Today I visited Villawood Detention Centre here in Sydney, where Serco keeps refugees under guard at the behest of our government. I've visited the single men in stage 2/3 before, as well as the high security section stage 1 (where both asylum seekers with criminal records and those who have made trouble or staged protests inside detention centres are kept). But today was my first time visiting the Housing stage, where families and children are kept locked up.
I met Ranjini, a Tamil woman who fled Sri Lanka in 2008, as the Sinhala chauvinist government was tightening the net on the breakaway northern territory of Tamil Eelam. Her first husband, the father of her two boys, was killed in the fighting. Her two boys, 6 and 8, have lived through the voyage from Sri Lanka to India, from India to Christmas Island, then the stagnation of our detention system until about a year ago, when she was released into the community to have her asylum application processed. However, a few months ago she was called up by Immigration, plucking her two sons out of school, to be locked back up in Villawood.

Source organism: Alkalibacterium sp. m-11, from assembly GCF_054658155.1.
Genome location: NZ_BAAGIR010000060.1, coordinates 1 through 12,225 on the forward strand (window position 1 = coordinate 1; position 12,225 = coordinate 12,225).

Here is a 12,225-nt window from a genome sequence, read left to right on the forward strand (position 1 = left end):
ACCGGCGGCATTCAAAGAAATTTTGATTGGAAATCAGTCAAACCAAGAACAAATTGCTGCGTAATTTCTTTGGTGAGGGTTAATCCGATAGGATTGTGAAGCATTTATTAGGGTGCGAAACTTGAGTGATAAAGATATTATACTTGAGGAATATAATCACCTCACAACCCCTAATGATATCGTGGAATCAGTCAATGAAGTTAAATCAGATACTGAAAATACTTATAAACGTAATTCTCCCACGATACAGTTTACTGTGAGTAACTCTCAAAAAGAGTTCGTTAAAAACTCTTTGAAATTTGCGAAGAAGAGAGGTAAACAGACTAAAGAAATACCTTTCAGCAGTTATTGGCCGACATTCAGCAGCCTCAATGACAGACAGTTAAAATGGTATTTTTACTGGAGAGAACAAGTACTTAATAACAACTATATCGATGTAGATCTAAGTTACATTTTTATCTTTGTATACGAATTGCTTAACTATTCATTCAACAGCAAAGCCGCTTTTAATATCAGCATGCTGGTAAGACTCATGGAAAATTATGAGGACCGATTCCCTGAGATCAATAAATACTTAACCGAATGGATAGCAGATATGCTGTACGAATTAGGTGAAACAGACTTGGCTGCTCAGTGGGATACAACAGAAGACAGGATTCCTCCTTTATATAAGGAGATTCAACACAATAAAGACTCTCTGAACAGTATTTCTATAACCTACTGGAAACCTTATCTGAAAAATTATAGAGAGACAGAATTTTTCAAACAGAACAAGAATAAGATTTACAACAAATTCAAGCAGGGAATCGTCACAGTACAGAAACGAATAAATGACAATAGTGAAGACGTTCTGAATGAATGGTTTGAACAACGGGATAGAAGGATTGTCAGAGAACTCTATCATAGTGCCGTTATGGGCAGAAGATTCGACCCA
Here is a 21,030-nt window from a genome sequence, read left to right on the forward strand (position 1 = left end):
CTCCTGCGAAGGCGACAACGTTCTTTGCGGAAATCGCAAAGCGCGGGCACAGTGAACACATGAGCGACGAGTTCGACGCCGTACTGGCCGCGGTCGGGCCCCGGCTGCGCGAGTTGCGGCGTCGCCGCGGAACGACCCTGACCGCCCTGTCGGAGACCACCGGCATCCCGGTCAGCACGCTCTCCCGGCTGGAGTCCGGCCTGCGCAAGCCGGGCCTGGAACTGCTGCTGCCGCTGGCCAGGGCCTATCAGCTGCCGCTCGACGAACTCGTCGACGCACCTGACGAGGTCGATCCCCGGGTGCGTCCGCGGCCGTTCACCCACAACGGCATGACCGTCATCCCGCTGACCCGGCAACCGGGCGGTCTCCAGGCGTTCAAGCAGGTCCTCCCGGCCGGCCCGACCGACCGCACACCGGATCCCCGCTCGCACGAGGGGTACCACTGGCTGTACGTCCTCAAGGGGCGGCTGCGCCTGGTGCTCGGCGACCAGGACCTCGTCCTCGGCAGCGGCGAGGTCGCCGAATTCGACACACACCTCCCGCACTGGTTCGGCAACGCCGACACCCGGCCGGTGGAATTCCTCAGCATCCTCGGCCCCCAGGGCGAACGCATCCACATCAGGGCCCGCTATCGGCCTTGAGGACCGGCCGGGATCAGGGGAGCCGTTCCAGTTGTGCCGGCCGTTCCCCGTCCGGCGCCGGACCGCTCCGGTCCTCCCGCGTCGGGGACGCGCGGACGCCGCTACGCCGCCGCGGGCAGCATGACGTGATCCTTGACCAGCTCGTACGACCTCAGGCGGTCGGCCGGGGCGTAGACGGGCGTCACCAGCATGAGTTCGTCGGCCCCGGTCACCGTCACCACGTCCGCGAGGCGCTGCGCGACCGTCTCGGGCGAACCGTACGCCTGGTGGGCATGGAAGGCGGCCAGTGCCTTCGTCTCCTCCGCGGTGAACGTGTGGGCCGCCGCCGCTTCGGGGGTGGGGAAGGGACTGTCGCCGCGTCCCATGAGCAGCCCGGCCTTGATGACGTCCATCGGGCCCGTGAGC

Her younger son is full of energy - he pulled me outside to play hide-and-seek, to build a tent out of the soccer goals, to try and fix his bike's broken wheels. He is allowed out of the centre to go to a public school, where he is accompanied by a minimum of 3 Serco guards; they can visit parks, and once Clovelly Beach, but only after it's been investigated and cleared by Serco. For now, though, he is still full of beans; he reminded me of the young boy at my neighbour's house in Wollongong. But I know that growing up behind barbed wire has to be wearing on his mind. He made me promise to bring him a real tent the next time I visit.
These are the human beings that our establishment politicians and media voices demonise to misdirect our alienation and anger.